Yellow Means Go Faster: Freetown’s New Traffic Light

Sierra Leone's traffic light

Sierra Leone’s traffic light

This month Sierra Leone installed its first traffic light in 14 years. A civil war that raged through this African country between 1991 and 2002 — with its attendant looting of virtually everything including traffic lights — meant that drivers in places like the capital, Freetown, have negotiated a congested chaos and a few traffic police officers.

So Sierra Leone’s first post-war traffic light, which now stands proudly at a busy crossroads in downtown Freetown, is more than just a tool to ease congestion. The president’s spokesman, Abdulai Bayraytay, says it represents “a transformation. We are moving forward as a country; the light is part of our reconstruction effort.” Erected on President Ernest Bai Koroma’s personal instructions, it is supposed to be the first of many that will appear around the country in the years to come.

As well as demonstrating the nation’s recovery, Mr Bayraytay believes that the light will also help reduce corruption. “The traffic police are perceived as being very corrupt, and if we limit human contact in road services there will be less misconduct,” he says. (The Economist, May 14, 2016)

In many other places traffic lights are ubiquitous to the point that distracted drivers busily texting away barely notice them, but at least for the moment, the novelty of the lights is generating attention and questions among many in Freetown:

“It was like a dream when I woke up one morning and found a set of lights with three colours,” said Mabinty Turay, a business woman who sells at the Bus Halt, where one of the traffic lights have been installed, although only the amber coloured light constantly blinks to motorists.

“What kind of light is this? I asked anxiously but all of my colleague traders could not tell because for most of us it is our first time to see it. One of my friends immediately came up and suggests that it was installed there by the government in order to beautify or decorate the streets in Freetown,” explains Ms Turay.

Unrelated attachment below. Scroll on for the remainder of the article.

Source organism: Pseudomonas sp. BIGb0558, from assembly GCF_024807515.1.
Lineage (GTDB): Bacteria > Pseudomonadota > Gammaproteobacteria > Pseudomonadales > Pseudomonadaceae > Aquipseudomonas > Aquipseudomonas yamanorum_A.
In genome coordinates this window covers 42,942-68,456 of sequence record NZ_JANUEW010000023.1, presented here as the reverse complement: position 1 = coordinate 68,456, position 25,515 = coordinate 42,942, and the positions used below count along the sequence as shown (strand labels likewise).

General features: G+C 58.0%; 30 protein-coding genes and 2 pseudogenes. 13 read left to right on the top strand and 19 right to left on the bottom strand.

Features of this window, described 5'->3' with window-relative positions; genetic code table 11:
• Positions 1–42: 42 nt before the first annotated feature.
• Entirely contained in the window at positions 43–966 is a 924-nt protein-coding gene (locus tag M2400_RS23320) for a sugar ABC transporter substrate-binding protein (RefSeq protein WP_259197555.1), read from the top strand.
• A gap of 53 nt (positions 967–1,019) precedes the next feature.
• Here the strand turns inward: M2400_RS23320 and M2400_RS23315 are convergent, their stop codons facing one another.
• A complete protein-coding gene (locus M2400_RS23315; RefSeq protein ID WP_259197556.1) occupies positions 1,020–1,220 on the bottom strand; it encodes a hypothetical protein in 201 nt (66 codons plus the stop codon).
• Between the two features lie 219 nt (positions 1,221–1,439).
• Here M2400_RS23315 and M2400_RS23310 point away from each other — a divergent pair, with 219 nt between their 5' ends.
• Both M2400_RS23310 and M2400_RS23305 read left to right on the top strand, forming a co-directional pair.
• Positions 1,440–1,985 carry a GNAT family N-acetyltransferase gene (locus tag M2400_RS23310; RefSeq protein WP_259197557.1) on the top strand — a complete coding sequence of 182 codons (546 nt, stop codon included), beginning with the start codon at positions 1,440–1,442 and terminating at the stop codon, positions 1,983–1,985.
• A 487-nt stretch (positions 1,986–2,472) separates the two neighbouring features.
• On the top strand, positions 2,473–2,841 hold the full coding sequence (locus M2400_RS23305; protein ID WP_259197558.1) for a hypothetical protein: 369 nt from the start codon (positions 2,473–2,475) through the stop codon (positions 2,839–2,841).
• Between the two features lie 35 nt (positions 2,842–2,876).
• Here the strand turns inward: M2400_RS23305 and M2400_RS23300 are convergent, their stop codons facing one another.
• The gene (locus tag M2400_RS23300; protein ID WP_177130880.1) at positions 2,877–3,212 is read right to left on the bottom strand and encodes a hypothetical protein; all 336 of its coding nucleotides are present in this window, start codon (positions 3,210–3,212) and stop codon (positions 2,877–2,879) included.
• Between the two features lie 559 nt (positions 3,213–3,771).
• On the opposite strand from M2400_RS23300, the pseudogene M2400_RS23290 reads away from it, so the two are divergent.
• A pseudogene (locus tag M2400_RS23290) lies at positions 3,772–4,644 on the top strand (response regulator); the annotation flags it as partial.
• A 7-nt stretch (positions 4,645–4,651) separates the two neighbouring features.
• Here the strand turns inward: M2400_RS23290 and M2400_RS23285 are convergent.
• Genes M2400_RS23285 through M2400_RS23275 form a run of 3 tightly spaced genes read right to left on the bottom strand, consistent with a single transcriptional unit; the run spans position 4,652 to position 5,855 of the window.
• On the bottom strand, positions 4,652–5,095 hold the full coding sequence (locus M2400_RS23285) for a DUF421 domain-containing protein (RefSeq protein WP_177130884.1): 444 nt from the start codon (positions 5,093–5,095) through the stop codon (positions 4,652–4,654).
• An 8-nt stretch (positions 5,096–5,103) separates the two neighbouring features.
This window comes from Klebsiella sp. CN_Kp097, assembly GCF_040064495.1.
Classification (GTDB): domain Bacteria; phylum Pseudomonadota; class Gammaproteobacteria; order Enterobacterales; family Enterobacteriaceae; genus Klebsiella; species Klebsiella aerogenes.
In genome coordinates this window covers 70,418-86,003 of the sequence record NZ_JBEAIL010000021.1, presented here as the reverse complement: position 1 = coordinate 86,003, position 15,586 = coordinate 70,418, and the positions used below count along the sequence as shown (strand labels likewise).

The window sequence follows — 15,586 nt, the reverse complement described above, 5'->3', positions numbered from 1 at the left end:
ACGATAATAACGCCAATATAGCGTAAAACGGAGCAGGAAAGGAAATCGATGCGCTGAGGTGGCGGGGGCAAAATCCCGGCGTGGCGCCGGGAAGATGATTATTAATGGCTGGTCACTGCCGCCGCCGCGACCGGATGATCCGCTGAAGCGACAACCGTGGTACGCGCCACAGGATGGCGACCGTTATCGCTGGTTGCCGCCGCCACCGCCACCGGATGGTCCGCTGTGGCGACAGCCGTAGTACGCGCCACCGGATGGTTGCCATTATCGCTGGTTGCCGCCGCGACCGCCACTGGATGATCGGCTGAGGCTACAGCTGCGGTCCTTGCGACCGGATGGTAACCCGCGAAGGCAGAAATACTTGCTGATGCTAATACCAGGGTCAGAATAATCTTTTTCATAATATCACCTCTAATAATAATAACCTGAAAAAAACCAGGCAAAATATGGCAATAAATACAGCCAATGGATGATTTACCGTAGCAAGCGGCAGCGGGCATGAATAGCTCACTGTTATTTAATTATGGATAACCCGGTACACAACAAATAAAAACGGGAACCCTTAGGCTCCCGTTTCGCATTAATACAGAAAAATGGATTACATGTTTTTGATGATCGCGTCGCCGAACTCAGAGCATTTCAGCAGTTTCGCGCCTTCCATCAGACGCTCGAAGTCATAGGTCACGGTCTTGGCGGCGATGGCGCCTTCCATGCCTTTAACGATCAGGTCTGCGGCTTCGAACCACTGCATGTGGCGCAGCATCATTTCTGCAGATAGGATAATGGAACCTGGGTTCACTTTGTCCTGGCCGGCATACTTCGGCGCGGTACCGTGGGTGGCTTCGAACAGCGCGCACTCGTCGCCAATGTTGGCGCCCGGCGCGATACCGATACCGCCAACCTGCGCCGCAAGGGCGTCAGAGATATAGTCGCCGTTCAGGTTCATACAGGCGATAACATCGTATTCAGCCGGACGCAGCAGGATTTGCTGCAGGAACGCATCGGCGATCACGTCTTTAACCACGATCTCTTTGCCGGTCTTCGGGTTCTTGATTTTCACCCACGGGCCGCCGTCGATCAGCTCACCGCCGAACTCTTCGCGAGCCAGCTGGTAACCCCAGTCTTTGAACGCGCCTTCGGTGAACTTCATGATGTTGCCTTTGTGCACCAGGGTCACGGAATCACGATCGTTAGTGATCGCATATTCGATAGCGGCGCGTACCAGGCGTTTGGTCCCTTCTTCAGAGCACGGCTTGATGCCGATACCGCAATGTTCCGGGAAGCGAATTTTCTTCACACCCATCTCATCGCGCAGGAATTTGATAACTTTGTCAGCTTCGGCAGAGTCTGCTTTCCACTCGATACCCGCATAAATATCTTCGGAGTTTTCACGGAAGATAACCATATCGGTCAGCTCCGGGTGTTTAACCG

A commuter at the Bus Halt, who was waiting to get a public transport to the west end of Freetown, was asked about the new lights and replied: “these are traffic lights, they were placed here in order to inform drivers when to go, stop, and park”.

A passenger in a taxi this reporter travelled on while en route to a media event at the Bintumani Hotel held the view that the traffic lights were re-introduced in order to get rid of traffic police officers and traffic warden corps from the streets. He later identified himself as Abdel Kombo; he is in his mid-20s.

This move by the government to install traffic lights, he noted, was to confirm the views of many Sierra Leoneans that traffic police personnel are corrupt and that they extort money from drivers for offenses that are not worth a penny!

“I am very happy to see that the government has taken swift action of re-introduce the traffic lights,” said a jubilant taxi driver, Mohamed Jah. “I believe these traffic lights can now replace traffic police officers on the streets,” he added.

Osman Bangura, a taxi driver, said drivers should be properly educated on the use of the traffic lights because most of them cannot tell the meaning of each of the colours of the lights. (From The Concord Times, May 20th 2016)

In truth, although drivers in North America are supposed to understand traffic lights, our supposed familiarity with them does not seemed to have conferred upon us some sort of enlightened approach to driving. Instead, in some locations this correspondent would say that at rush hour green means go, yellow means go faster and red means stop and block the intersection.


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